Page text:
Health officials develop tool to evaluate potential health impact of pharmaceuticals in environment
Scientists at the Minnesota Department of Health (MDH) have developed screening values for 119 of the most commonly prescribed medicines as a first step toward evaluating the potential human health impacts of these pharmaceuticals in Minnesota wa...
Scientists at the Minnesota Department of Health (MDH) have developed screening values for 119 of the most commonly prescribed medicines as a first step toward evaluating the potential human health impacts of these pharmaceuticals in Minnesota waters. The values and methods used to obtain them are detailed in the Pharmaceutical Water Screening Values Report posted on the MDH website at Rapid Assessments for Pharmaceuticals.
A water screening value is an amount of a pharmaceutical in drinking water that poses no expected risk to people drinking that water. In other words, if a particular compound or chemical were found in drinking water at a level below its screening value, it would not be expected to pose a health risk.
Environmental programs monitoring state waters for traces of medicines have been finding a variety of pharmaceuticals showing up in wastewater, lakes and rivers, and groundwater. The health of fish and other aquatic life has been the center of much of the concerns about traces of pharmaceuticals in water. These same lake, river and groundwaters may in time also be used as drinking water sources, raising questions about potential health concerns should these pharmaceuticals get into drinking water. To respond to those concerns, MDH staff researched ways to determine potential health risks, evaluated a large number of pharmaceuticals and came up with the water screening values.
MDH officials said development of the values is significant for future environmental and public health work because they can be used:
• In monitoring programs to quickly determine which pharmaceuticals are unlikely to pose a risk to health and which may need to be evaluated more closely.
• To help prioritize future environmental monitoring and risk assessment efforts in Minnesota.
• To help determine the need for improved laboratory techniques.
"It is important that we know more about the presence of pharmaceuticals in water," said Pam Shubat, supervisor of the Contaminants of Emerging Concern (CEC) Program of the Minnesota Department of Health. "Pharmaceuticals are designed to affect the health of people and may harm aquatic life. This work will aid in understanding which pharmaceuticals may be of greater or lesser concern to Minnesotans."
Only a portion of the pharmaceuticals in the MDH review have actually been detected in Minnesota waters, and a few have been detected once at concentrations above their screening values. The good news is that pharmaceuticals have not yet been detected in water coming from a public water system in Minnesota. The water screening values can be used as a tool in continued monitoring to help keep levels below health concerns.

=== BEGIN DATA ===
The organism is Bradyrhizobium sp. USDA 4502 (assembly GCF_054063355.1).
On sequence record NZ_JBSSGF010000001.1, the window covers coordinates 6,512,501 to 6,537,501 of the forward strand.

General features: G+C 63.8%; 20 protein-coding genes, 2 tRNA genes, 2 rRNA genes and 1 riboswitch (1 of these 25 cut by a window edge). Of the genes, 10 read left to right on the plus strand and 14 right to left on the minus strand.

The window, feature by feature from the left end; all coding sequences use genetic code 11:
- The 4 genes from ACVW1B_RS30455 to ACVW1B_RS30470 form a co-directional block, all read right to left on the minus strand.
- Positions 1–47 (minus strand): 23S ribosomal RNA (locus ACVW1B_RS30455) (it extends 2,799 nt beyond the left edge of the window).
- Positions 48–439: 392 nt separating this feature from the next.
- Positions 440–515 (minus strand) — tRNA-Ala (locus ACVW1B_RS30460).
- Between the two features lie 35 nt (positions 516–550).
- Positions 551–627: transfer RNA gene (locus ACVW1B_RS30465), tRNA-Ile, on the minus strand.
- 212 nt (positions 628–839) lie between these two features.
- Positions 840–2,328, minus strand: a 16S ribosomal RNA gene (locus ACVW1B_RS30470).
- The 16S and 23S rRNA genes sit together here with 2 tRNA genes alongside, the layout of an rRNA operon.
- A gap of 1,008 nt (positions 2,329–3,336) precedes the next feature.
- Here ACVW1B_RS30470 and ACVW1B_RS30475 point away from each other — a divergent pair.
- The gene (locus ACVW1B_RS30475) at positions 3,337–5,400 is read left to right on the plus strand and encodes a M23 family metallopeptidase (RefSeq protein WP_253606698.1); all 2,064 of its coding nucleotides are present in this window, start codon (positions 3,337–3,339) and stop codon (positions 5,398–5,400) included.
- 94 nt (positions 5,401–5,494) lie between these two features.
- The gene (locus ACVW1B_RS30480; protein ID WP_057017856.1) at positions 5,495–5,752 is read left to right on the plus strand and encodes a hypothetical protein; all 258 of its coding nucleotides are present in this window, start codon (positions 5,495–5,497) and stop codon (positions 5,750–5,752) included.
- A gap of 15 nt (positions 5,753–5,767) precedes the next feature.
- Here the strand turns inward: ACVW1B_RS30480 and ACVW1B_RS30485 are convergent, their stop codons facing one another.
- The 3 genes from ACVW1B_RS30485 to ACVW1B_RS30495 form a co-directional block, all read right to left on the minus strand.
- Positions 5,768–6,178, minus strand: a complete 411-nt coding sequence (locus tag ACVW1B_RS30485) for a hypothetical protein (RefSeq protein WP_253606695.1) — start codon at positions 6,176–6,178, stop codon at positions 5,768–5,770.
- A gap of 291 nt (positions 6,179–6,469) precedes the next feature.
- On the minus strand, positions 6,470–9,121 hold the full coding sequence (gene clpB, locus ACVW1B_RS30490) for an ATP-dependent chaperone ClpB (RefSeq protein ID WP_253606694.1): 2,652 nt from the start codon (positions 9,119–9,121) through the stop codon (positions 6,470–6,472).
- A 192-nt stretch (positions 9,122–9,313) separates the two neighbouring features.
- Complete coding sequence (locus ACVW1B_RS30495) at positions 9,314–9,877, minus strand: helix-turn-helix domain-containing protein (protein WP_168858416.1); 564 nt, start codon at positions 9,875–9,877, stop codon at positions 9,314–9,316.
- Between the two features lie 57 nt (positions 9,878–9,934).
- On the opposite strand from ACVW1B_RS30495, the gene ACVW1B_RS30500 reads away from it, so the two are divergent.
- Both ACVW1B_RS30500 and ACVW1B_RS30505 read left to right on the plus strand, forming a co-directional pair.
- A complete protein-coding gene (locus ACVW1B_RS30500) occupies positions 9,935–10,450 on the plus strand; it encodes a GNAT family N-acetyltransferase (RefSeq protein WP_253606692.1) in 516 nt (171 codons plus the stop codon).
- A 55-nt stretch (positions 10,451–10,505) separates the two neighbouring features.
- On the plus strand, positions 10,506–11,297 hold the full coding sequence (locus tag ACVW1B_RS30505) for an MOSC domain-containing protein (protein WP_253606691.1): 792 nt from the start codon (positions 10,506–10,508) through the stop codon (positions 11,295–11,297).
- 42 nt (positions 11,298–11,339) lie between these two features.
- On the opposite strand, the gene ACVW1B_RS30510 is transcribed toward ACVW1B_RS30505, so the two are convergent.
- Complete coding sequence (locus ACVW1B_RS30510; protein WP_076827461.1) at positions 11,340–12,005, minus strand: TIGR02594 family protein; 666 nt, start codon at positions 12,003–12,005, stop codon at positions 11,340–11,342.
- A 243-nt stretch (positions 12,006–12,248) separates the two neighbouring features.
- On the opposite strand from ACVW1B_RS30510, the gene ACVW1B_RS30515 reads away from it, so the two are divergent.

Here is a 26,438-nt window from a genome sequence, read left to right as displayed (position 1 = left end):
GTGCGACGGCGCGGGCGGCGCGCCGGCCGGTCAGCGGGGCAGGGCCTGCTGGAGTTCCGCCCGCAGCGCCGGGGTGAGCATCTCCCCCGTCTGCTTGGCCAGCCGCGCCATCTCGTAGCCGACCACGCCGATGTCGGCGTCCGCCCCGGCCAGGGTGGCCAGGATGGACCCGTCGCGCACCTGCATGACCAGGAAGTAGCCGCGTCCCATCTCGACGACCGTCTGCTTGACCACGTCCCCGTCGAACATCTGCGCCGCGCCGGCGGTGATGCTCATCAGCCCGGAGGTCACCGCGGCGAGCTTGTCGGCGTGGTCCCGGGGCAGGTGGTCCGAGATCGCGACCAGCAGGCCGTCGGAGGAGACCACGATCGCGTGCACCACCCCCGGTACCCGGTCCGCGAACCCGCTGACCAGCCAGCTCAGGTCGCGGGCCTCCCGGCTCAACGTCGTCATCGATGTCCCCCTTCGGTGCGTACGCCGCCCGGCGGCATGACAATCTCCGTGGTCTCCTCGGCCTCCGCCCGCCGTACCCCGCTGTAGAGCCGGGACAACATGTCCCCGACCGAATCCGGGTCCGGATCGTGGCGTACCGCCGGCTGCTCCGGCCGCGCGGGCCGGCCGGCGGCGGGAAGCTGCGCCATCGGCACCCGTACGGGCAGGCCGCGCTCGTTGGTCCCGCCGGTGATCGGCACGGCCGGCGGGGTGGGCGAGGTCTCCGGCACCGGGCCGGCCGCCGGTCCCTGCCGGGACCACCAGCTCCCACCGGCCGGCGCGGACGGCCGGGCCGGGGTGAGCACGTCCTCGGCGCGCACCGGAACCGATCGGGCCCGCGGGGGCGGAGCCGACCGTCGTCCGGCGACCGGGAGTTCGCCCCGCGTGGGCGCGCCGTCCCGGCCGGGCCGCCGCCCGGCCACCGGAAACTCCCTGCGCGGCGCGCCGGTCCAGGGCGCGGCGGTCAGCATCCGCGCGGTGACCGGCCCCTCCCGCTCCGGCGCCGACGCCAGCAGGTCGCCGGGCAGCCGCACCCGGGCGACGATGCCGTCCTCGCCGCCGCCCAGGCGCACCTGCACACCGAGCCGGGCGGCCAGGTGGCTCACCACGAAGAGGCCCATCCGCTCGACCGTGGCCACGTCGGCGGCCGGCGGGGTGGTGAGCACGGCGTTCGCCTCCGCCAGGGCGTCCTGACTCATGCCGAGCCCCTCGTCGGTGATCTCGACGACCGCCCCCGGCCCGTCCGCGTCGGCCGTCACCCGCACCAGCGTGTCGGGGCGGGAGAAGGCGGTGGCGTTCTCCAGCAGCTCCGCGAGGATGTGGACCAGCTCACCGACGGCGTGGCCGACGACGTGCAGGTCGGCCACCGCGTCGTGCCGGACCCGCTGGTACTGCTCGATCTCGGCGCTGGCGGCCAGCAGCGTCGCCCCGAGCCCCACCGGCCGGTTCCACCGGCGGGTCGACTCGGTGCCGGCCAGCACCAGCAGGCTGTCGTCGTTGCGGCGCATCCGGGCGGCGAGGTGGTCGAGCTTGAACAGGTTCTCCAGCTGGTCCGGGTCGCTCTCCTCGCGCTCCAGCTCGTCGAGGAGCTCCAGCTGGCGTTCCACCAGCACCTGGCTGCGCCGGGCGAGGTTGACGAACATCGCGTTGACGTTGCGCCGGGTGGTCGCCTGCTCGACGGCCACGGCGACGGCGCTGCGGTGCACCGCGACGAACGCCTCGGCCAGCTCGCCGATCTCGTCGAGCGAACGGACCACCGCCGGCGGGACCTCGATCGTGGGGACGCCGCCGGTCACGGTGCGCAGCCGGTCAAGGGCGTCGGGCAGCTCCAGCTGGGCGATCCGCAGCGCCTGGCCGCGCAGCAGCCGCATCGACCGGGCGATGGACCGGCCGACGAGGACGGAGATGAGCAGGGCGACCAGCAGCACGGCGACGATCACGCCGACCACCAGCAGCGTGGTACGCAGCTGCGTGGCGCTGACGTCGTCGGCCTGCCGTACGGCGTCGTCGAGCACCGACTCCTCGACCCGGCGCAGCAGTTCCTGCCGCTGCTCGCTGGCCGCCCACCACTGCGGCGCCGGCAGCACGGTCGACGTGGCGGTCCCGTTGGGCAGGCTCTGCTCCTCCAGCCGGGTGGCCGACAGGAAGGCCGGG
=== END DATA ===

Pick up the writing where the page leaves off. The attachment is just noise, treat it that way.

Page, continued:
How do pharmaceuticals get into the water in the first place? Nearly half of all Americans take at least one prescription medication. Our bodies use only a portion of the medications we take. The rest is eliminated through our waste. When medications are excreted by users, improperly discarded, or released during manufacturing or agricultural and veterinary uses, they can enter rivers, lakes, groundwater, and potentially drinking water.
The water screening values are based on a simple and rapid evaluation process using information that is readily available from the U.S. Food and Drug Administration (FDA). Building on well-established methods for assessing other chemicals, the screening values are designed to be highly protective of health.
Surface and groundwater monitoring are conducted by state and federal agencies such as the Minnesota Pollution Control Agency (MPCA) and the U.S. Geological Survey. The MPCA is working in collaboration with MDH to evaluate the potential impact of pharmaceuticals and other contaminants of emerging concern on aquatic life.
"Given the number of pharmaceuticals being detected in Minnesota's surface and groundwater, it is very helpful for the MPCA and others to have some context with which to review the monitoring results we've gotten," said Katrina Kessler, water assessment section manager at MPCA "This information will help advance the MPCA's work to protect Minnesota's environment."
Consumers can help keep drugs out of Minnesota waters by:
• Disposing of drugs safely rather than flushing them down the drain.
• Taking only the amount needed to treat a health problem (what your body can't immediately use may just pass through the body).
• Taking advantage of drug take-back programs in your community.
The report and more information on pharmaceuticals and other contaminants in water are on the MDH website at: Contaminants of Emerging Concern - Protecting Minnesota's Water Resources.
The Pharmaceutical Screening Project and Report were made possible by the Clean Water Fund of the Clean Water, Land and Legacy Amendment.